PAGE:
Enabling transport security (TLS)¶
This guide explains how you can encrypt all messages sent with aiomas. Transport layer security (TLS, formerly known as SSL) can be applied in a similar fashion to all three layers (channel, RPC, agent) of aiomas and the following sections will show you how.
Even if you don’t have much experience with cryptography, you should be able to follow this guide and use TLS encryption for your program.
Nonetheless, I strongly recommend you to learn the basics of it. A good read is Crypto 101, by Laurens Van Houtven. Sean Cassidy also provides a nice overview about starting with crypto. There are also various tutorials for setting up your own PKI (1, 2, 3, 4).
This guide assumes that your system is self-contained and you control all parts of it. This allows you to use TLS 1.2 with a modern cipher and to setup a public key infrastructure (PKI) with a self-signed root CA. All machines that you deploy your system on only thrust that CA (and ignore the CAs bundled with your OS or web browser).
Ideally, the root CA should be created on separate, non-production machine. Depending on your security requirements, that machine should not even be connected to the network.
You create a certificate signing request (CSR) on each production machine. You copy the CSR to your root CA which signs it. You then copy the signed certificate back to the production machine. Ideally, you should use an SD card for this (they are more secure than USB flash drives), but again, this depends on your security requirements and using SSH might also work for you.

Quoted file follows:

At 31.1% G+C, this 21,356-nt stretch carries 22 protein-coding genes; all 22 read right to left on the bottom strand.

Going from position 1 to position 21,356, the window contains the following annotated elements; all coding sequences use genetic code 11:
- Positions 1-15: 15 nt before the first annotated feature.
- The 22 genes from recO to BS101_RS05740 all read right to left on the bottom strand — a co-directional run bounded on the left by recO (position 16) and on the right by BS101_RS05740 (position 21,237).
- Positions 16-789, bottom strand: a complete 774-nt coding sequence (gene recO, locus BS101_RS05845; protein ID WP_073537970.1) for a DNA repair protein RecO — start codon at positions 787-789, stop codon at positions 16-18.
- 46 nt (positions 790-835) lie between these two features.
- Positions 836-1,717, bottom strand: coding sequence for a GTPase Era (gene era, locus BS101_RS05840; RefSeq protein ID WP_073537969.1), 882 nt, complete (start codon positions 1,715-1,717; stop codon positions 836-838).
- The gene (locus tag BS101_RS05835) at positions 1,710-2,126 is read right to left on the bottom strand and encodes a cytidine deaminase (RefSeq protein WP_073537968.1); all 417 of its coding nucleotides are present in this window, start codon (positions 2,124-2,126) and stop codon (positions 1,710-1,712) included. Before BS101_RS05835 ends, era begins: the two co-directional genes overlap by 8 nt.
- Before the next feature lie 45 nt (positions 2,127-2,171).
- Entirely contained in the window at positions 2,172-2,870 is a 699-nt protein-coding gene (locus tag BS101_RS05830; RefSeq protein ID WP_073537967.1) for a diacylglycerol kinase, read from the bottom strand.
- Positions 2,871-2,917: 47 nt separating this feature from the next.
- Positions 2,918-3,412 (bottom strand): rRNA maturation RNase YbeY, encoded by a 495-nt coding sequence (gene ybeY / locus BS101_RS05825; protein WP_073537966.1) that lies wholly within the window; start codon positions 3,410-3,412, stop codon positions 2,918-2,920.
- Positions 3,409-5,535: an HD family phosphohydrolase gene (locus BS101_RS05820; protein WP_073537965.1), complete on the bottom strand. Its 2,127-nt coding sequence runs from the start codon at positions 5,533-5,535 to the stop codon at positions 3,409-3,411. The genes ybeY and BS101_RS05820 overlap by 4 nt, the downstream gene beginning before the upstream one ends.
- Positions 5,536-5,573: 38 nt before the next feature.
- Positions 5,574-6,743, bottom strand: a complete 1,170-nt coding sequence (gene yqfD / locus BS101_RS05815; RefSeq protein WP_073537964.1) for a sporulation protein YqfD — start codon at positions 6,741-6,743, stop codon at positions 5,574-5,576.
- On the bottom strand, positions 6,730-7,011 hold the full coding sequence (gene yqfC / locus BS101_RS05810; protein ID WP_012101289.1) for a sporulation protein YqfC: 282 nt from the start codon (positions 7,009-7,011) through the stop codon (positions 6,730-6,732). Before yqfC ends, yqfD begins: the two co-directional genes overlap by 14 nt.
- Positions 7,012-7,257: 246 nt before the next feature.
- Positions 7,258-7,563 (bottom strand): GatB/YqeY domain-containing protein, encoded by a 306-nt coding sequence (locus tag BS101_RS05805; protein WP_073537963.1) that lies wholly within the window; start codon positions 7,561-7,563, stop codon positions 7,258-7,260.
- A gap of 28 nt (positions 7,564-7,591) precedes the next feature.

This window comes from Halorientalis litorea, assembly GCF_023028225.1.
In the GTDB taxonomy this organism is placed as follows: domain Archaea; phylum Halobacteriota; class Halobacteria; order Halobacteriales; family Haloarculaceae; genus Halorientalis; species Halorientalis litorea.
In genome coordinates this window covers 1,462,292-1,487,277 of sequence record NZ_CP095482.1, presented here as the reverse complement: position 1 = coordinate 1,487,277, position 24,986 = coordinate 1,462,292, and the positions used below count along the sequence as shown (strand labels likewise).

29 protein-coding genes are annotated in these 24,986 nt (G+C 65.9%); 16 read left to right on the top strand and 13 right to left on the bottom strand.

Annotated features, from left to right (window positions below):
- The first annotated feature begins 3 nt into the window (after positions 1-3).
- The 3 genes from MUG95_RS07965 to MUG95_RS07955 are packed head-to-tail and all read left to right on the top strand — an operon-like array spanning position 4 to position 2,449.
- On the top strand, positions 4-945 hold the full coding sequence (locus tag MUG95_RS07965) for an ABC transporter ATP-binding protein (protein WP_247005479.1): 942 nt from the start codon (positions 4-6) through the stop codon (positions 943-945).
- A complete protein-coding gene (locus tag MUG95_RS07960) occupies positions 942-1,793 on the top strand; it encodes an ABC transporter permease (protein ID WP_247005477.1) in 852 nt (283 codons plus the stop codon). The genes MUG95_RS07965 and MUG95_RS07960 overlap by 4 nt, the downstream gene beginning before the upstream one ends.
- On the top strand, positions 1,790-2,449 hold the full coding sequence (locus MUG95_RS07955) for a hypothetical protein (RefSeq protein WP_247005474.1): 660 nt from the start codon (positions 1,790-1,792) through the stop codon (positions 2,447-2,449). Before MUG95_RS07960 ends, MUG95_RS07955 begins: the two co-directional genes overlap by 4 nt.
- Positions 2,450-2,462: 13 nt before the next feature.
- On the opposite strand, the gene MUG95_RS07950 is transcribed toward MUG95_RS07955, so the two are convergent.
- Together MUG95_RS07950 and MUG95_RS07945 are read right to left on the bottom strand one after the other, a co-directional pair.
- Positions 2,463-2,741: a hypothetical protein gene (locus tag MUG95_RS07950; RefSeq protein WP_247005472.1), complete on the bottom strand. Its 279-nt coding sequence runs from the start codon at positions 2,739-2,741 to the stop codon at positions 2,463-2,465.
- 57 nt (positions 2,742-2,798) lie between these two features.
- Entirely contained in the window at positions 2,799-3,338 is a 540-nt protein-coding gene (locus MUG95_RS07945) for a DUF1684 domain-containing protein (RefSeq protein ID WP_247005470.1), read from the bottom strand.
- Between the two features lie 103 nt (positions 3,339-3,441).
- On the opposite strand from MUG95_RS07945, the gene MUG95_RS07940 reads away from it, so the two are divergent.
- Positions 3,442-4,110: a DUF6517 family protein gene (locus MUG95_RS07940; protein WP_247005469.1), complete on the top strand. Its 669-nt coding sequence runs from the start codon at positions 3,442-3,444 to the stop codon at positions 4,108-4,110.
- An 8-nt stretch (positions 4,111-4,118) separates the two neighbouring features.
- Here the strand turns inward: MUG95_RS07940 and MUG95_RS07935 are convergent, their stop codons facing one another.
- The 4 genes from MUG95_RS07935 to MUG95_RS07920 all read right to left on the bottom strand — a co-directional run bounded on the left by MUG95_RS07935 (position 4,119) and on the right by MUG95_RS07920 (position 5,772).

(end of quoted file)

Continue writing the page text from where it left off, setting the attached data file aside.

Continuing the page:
The root CA¶
First, you create the root CA’s private key. It should at least be 2048, or better, 4096 bits long. It should also be encrypted with a strong passphrase:
$ openssl genrsa -aes256 -out ca.key 4096
The key should never leave the machine, except if you store it somewhere save (e.g., on an SD card).
Now you sign the key and create the root certificate. You use it together with the private key for signing CSRs for other machines:
$ openssl req -new -x509 -nodes -key ca.key -out ca.pem -days 1000
The command above requires some input from you. The Common Name (e.g., the FQDN) that you associate with the certificate must be different from the ones that you use for your production machine’s CSRs. The certificate should be valid for a longer period of time than the CSRs that it signs.
Certificates for production machines¶
You need to create one private key and CSR on each of your production machines:
$ openssl genrsa -out device.key 4096 $ openssl req -new -key device.key -out device.csr
This time, the private key is not encrypted. Otherwise, you’d have to hard-code the password into your source code (which would make the encryption futile) or enter it each time you start your program (which is unfeasible for a distributed multi-agent system). The private key should still not leave the machine; so don’t even think of putting it into version control or reusing it on another machine.
The CSR creation requires similar input as the CA certificate that you created above. As Common Name or FQDN you should enter the address on which the machines server socket will be listening.
device.csr to the root CA machine and sign it there:
$ openssl x509 -CA ca.pem -CAkey ca.key -CAcreateserial -req -in device.csr -out device.pem -days 365
The certificate will be valid for one year. You can change this if you want.
Transfer the certificate
device.pem as well as copy of the CA
ca.pem back to the originating machine.
device.pem will be used to authenticate that machine against other
ca.pem will be used to verify other machine’s certificates
when they try to authenticate themselves.
Enabling TLS for channels and RPC connections¶
In pure asyncio programs, you enable SSL/TLS by passing an
ssl.SSLContext instance to
aiomas.channel.start_server() (and similarly in the
module) are just wrappers for the corresponding asyncio methods and will
SSLContext to them if one is provided.
Here is a minimal, commented example that demonstrate how to create proper SSL contexts: